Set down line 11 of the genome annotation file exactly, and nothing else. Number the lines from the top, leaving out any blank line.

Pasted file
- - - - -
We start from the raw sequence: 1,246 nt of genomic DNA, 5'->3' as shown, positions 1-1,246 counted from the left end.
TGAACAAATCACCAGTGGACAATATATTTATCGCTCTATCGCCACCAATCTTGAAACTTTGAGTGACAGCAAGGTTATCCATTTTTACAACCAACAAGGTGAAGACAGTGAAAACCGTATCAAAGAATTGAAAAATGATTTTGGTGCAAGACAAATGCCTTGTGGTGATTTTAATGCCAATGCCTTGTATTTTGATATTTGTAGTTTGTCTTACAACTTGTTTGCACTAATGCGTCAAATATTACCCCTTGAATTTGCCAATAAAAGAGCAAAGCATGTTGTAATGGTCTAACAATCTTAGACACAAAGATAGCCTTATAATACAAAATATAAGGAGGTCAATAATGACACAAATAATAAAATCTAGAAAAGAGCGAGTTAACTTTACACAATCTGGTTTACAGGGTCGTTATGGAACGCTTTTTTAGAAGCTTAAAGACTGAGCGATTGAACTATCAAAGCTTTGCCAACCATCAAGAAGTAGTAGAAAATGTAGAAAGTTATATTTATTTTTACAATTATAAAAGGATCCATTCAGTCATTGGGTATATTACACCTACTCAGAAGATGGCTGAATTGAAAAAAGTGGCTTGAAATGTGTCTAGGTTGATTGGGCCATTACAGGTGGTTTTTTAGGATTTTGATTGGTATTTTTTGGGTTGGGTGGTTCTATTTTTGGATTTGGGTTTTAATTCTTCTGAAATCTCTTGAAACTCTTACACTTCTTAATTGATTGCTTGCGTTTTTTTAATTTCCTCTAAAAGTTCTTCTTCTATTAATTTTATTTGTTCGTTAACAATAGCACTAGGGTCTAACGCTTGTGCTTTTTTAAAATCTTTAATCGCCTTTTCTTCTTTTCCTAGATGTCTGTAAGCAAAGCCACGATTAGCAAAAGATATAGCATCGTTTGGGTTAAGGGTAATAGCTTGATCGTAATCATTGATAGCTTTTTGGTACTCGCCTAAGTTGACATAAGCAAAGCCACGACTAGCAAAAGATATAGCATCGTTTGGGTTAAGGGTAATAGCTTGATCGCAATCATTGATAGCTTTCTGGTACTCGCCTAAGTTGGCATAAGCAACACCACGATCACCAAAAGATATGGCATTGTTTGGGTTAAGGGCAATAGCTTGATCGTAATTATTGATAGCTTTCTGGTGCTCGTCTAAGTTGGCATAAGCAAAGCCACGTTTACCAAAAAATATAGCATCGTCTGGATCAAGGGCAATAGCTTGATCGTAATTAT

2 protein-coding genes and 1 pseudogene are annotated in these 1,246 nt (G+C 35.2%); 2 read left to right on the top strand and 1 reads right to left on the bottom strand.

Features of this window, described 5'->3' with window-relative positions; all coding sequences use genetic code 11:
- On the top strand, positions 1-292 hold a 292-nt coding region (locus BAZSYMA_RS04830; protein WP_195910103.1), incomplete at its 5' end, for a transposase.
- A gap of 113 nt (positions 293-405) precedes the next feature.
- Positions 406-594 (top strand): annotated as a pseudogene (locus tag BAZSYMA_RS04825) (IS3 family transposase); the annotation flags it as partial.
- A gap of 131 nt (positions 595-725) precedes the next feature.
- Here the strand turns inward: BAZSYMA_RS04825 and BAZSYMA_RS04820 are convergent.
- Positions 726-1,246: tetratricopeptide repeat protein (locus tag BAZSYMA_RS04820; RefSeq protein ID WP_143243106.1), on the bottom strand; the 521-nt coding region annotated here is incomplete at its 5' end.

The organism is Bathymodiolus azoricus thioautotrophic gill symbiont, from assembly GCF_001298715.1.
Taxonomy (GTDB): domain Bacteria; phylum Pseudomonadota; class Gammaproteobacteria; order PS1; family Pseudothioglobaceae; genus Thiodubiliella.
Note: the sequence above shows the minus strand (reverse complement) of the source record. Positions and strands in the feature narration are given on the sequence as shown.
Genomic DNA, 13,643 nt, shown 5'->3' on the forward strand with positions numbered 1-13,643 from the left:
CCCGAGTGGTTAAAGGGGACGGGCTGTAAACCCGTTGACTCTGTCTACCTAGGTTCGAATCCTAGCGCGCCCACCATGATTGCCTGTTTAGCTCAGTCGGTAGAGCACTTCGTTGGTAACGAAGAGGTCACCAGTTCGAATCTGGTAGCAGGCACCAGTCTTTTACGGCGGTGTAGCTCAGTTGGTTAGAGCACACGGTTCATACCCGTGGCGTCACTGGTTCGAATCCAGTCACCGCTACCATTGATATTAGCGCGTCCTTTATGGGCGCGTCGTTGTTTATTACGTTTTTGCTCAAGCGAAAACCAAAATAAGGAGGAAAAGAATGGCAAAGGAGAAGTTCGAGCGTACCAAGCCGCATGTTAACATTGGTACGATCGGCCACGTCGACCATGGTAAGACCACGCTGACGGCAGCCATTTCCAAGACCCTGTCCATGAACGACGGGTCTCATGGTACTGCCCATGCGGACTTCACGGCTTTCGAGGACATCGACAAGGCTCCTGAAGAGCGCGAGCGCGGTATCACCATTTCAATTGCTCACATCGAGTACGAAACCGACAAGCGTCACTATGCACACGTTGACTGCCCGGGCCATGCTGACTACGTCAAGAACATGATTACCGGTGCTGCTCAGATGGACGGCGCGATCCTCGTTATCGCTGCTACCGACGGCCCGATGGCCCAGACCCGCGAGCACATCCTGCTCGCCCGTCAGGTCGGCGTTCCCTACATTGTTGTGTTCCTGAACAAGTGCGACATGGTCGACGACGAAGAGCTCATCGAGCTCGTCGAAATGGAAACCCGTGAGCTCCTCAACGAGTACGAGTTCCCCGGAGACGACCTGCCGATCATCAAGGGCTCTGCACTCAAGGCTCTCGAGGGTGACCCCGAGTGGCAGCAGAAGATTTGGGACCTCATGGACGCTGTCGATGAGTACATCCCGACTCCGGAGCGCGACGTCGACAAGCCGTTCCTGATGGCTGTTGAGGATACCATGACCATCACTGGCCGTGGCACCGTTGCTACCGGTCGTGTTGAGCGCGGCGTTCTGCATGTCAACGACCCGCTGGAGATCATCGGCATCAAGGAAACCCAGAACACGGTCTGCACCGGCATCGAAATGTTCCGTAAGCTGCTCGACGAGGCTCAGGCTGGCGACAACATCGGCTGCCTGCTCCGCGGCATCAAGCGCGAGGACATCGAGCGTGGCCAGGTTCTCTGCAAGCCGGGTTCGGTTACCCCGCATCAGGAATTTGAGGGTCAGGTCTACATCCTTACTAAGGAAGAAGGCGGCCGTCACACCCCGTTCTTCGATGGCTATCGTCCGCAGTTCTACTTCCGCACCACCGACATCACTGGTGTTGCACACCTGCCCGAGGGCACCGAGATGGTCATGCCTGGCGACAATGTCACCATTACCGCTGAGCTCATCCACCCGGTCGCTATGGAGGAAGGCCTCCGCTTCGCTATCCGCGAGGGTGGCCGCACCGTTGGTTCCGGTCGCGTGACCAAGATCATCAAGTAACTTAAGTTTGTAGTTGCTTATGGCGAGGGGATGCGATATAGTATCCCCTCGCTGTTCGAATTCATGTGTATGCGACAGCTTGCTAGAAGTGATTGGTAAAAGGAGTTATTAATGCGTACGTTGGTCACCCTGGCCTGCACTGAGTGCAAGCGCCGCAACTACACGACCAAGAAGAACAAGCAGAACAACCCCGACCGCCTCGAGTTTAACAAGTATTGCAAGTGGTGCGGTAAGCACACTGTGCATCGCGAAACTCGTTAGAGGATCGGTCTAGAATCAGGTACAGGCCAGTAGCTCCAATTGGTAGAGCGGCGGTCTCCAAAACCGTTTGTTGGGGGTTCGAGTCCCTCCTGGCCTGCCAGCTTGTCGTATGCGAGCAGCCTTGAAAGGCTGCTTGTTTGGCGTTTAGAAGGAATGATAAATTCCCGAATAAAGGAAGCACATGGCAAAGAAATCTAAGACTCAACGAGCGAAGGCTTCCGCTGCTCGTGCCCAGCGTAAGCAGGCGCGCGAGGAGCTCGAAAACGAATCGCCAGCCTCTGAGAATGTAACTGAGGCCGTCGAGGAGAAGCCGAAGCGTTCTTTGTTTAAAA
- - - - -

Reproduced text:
The organism is Bathymodiolus azoricus thioautotrophic gill symbiont, from assembly GCF_001298715.1.